We've hit upon an issue she's deeply familiar with. As an author with broad appeal to, literally, readers of all ages, she's accustomed to seeing her books be slotted into strict categories that don't quite fit. Take her new book for instance. Though you'll most likely find it on the Young Adult shelf of your bookstore, don't let that fool you: Echo is a work of stunning maturity, gleaming with fierce beauty.
"I've got a lot of young readers, but I've also got a lot of adult readers," she says. "I don't believe you can divide people so easily that way, 'Young people feel this way. Adults feel this other way.' Maybe that's the reason I feel at odds with that 'broken hearts' line--because I don't divide the world up the way some people do.
"Children do perceive the world as a very magical place," Block continues. "But so do many adults. I know I do. And as an adult, I also see the pain and the darkness around us, but I also know that children carry so much of the pain of the world."
As evidence, Block describes the daughter of a friend, a two-year-old whose vocabulary, ever since September 11, has included the oft-repeated word, 'Attack!' She mentions seeing plenty of children of late drawing pictures of planes going toward buildings.
But unlike certain pundits who've suggested that children be completely shielded from knowledge of current events, Block feels that wrestling with sadness is an important part of childhood. Like the grown-up boy in Hearts in Atlantis, Block believes that sadness is as important a part of growing up as joy and wonder.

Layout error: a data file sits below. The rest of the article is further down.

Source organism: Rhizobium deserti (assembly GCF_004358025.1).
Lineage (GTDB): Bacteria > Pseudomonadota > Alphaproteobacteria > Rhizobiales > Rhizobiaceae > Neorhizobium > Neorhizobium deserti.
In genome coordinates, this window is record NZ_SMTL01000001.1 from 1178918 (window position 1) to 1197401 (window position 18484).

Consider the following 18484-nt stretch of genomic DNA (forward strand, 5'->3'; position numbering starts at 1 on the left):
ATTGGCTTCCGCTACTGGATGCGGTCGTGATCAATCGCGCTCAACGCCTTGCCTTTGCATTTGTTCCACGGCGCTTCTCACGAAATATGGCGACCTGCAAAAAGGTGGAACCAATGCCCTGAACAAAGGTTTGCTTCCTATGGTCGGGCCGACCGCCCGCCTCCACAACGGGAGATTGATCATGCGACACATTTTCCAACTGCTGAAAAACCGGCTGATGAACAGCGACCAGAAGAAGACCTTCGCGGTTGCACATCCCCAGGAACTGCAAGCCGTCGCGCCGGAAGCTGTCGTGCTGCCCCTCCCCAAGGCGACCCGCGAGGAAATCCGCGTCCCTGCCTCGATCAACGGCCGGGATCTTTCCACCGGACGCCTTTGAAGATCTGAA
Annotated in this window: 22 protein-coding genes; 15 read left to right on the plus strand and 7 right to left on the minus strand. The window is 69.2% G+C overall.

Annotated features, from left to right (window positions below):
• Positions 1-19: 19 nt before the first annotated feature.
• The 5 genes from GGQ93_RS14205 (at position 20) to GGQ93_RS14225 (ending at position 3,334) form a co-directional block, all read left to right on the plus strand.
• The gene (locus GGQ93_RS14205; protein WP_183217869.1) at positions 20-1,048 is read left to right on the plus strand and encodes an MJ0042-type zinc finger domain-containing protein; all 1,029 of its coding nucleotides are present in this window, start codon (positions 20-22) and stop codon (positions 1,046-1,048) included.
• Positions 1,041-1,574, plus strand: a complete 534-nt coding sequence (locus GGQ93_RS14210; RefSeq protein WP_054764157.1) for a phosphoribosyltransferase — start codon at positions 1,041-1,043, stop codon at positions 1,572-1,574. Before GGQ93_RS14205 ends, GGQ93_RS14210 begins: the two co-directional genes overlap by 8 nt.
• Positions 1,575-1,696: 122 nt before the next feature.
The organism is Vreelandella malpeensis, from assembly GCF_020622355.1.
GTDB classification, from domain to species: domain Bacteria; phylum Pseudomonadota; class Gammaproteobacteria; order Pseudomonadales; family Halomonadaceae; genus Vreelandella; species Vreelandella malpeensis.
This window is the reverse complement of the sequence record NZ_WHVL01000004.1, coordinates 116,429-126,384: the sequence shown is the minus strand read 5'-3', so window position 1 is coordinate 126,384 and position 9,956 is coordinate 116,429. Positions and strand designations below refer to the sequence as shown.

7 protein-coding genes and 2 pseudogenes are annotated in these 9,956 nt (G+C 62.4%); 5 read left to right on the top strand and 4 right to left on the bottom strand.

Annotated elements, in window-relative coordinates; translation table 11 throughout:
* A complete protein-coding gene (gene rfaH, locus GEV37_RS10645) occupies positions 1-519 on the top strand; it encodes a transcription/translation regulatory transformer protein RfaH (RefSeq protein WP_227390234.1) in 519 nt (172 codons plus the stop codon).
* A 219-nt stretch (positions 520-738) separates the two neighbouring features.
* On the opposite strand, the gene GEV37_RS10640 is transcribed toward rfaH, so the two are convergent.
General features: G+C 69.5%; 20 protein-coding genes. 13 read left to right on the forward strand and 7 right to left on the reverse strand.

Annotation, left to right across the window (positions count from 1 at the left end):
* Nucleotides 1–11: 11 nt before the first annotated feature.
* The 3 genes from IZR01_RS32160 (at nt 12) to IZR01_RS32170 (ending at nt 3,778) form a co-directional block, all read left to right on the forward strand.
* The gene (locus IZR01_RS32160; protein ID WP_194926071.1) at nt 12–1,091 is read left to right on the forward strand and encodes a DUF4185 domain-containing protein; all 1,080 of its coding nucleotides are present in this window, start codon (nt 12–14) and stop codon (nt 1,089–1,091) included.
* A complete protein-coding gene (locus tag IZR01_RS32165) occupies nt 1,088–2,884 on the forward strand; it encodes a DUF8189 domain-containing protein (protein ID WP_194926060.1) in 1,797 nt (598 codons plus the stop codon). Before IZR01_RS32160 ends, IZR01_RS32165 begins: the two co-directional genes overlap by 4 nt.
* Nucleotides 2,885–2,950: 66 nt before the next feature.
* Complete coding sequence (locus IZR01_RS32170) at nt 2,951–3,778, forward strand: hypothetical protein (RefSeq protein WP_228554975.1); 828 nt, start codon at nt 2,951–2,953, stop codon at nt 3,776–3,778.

"I believe in the importance of expressing and acknowledging the darkness inside us," she explains. "Maybe this also goes back to something about the world events right now, but sadness, the kind of sadness we've been collectively experiencing--sadness and horror and just pure grief--is so profound. Because it makes the everyday sadness of life seem--I don't want to call it trivial, because it's not. That everyday sadness, if anything, is even more precious to me now."
"This movie," I remark, "In many ways is about the loss of innocence. Do you think it somehow touches what we've all been feeling as a nation?"
"I think so. Yes," Block replies. "Through losing, not only our closest ones, but friends of friends of friends--even complete strangers--we've lost a kind of innocence. In watching people die, over and over, on TV, we've definitely lost an innocence."
Her words trail off and the conversation lapses into a heavy silence. After a few seconds, Block breaks the silence with an unexpected laugh.
"Actually, I should thank you," she says. "Maybe it was good to be forced to go to the movies--just so I'd stop watching the news for a few short hours."
I suppose I agree.
And, Francesca Lia Block--you're welcome.
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From the October 18-24, 2001 issue of the Northern California Bohemian.